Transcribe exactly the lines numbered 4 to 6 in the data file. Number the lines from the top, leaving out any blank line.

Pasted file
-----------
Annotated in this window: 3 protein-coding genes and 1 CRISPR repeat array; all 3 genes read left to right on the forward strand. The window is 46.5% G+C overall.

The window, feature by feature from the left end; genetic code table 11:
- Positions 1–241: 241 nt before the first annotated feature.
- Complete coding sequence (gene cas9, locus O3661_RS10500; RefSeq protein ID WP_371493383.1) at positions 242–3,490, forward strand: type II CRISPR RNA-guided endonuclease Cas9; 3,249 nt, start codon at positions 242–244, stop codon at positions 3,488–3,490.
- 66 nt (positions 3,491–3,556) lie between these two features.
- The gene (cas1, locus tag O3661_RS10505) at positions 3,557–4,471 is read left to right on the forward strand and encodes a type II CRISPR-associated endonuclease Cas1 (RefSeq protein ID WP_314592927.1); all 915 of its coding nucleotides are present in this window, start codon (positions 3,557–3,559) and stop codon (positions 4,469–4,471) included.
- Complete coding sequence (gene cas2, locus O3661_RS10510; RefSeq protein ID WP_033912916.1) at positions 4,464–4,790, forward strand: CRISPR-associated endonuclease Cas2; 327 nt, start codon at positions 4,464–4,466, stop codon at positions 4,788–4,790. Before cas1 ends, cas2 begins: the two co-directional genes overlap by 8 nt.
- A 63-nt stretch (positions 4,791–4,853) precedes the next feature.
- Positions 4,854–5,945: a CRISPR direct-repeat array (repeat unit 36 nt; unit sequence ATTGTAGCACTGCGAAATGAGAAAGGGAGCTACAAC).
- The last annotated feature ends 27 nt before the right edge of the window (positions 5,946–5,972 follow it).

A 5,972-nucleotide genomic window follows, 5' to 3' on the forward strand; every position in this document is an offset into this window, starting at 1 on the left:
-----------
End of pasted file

- Complete coding sequence (gene cas9, locus O3661_RS10500; RefSeq protein ID WP_371493383.1) at positions 242–3,490, forward strand: type II CRISPR RNA-guided endonuclease Cas9; 3,249 nt, start codon at positions 242–244, stop codon at positions 3,488–3,490.
- 66 nt (positions 3,491–3,556) lie between these two features.
- The gene (cas1, locus tag O3661_RS10505) at positions 3,557–4,471 is read left to right on the forward strand and encodes a type II CRISPR-associated endonuclease Cas1 (RefSeq protein ID WP_314592927.1); all 915 of its coding nucleotides are present in this window, start codon (positions 3,557–3,559) and stop codon (positions 4,469–4,471) included.